Harald Edelstam (1913-1989). Swedish ambassador in Santiago de Chile at the time of the coup. Previously he had saved hundreds of lives as a diplomat in Nazi-occupied Norway. Prevented the occupation of Cuba’s embassy when it was under fire, helped its personnel to escape, and ensured that the premises of Cuba’s embassy were taken under the protection of Sweden. Secured those premises by moving there personally, and used those to provide asylum for refugees until travelling out of the country was possible. He was active and productive and didn’t hesitate to use publicity for his purposes with the result that he was expelled from Chile in December 1973. It has been estimated that due to his actions approximately 1500 people managed to get out of Chile.

Tapani Brotherus (born 1938) acted as a Finnish Chargé d’affaires in Chile during the 1973 coup. He and his wife Lysa Brotherus lived in a large house that was located a little further from other diplomatic residences and therefore was not immediately guarded by Pinochet’s security forces. In a few days, the house was filled up with refugees and Brotheruses found themselves at the center of events. The situation became increasingly difficult and Tapani, together with Deputy Counsellor Ilkka Jaamala, started to act against the official guidelines of the Foreign Ministry and Finnish asylum policy to help the people in need of protection. They operated with a low profile avoiding unnecessary conflict with the junta. Lysa Brotherus helped in arranging food and shelter for refugees. In the chaos after the coup, there were food shortages, and e.g. meat had to be ordered in large quantities by diplomatic mail from Argentina.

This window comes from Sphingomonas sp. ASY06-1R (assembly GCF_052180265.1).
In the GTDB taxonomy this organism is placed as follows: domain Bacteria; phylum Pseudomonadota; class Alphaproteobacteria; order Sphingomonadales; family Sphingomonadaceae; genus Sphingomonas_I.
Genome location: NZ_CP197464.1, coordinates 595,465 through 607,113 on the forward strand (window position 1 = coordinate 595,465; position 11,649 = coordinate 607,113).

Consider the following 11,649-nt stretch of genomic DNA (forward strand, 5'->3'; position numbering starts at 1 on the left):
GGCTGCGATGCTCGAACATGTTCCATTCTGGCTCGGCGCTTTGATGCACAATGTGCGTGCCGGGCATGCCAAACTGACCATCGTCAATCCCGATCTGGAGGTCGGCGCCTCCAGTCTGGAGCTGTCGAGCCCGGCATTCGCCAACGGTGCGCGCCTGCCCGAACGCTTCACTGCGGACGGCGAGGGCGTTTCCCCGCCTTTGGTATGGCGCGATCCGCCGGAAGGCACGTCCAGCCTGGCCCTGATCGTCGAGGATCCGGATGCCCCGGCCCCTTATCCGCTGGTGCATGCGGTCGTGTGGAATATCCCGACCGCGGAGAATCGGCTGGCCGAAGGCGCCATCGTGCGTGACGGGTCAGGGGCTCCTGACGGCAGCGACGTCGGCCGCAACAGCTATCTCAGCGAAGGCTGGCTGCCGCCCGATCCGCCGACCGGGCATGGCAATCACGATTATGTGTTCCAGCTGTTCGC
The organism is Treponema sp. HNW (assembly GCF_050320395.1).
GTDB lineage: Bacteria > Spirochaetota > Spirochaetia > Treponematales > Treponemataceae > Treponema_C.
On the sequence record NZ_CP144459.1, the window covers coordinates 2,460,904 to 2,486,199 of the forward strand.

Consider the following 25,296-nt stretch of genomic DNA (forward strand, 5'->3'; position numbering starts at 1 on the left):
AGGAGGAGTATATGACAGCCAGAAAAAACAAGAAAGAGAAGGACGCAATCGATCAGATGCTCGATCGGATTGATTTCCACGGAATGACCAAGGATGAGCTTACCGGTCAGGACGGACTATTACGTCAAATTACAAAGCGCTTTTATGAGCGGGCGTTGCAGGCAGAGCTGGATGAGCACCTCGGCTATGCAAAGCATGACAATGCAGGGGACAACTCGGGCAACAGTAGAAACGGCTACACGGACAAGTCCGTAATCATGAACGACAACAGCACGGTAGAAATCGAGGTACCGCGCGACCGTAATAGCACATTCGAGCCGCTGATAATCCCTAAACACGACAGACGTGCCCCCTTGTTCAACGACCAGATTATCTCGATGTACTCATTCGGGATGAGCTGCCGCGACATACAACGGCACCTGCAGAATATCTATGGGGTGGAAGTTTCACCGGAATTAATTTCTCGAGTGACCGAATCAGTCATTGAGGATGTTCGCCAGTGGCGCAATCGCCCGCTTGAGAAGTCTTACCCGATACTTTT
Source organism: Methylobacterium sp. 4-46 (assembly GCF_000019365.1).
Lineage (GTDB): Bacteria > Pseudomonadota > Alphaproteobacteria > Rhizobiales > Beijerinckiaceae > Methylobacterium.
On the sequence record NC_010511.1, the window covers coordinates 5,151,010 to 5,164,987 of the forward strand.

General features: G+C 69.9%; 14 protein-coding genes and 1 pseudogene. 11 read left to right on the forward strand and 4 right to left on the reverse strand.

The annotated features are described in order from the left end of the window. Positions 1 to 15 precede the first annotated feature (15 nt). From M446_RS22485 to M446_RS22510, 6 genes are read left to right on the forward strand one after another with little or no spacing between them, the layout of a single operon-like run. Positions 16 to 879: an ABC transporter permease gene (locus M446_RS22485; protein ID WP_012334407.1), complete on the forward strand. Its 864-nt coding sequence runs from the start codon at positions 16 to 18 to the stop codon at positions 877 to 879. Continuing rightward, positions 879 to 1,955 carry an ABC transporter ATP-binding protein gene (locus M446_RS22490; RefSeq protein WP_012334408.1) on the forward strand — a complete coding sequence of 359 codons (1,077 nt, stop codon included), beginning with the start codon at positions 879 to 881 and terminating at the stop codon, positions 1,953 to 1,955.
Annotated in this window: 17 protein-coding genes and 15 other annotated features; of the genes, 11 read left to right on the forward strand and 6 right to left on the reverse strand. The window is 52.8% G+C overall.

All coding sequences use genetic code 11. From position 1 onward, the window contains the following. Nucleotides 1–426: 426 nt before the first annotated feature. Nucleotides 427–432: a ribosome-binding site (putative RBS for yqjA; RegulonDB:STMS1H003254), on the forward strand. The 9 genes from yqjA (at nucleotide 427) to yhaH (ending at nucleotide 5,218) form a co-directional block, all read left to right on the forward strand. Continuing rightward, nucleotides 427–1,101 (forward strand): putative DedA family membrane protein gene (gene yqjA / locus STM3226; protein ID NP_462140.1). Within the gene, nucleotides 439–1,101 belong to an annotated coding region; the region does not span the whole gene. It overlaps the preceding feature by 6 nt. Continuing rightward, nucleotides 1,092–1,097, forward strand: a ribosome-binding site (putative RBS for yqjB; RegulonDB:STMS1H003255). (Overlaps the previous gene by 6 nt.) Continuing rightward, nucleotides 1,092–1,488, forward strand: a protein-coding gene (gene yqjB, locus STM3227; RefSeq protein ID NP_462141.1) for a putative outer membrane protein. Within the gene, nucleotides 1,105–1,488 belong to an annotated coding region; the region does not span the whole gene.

When DDR announced on September 24, 1973, that it had severed diplomatic relations with Chile – as all other socialistic countries minus China and Romania – DDR asked Finland to act as a protectorate for DDR. Most of the DDR embassy staff moved away, but Arnold Voigt stayed in Chile to lead the so-called ”restgruppen”. The ”restgruppen” may also have had other tasks, but it began in getting refugees, including extremely wanted persons, out of Chile. The East Germans had a school building in Santiago, which was also not carefully guarded by the junta’s services. That building became an important stopover for many refugees exiting. Brotheruses and Voigt cooperated in protecting people and helping them to leave the country. It has been estimated that together they helped approximately 2,500 people out of Chile.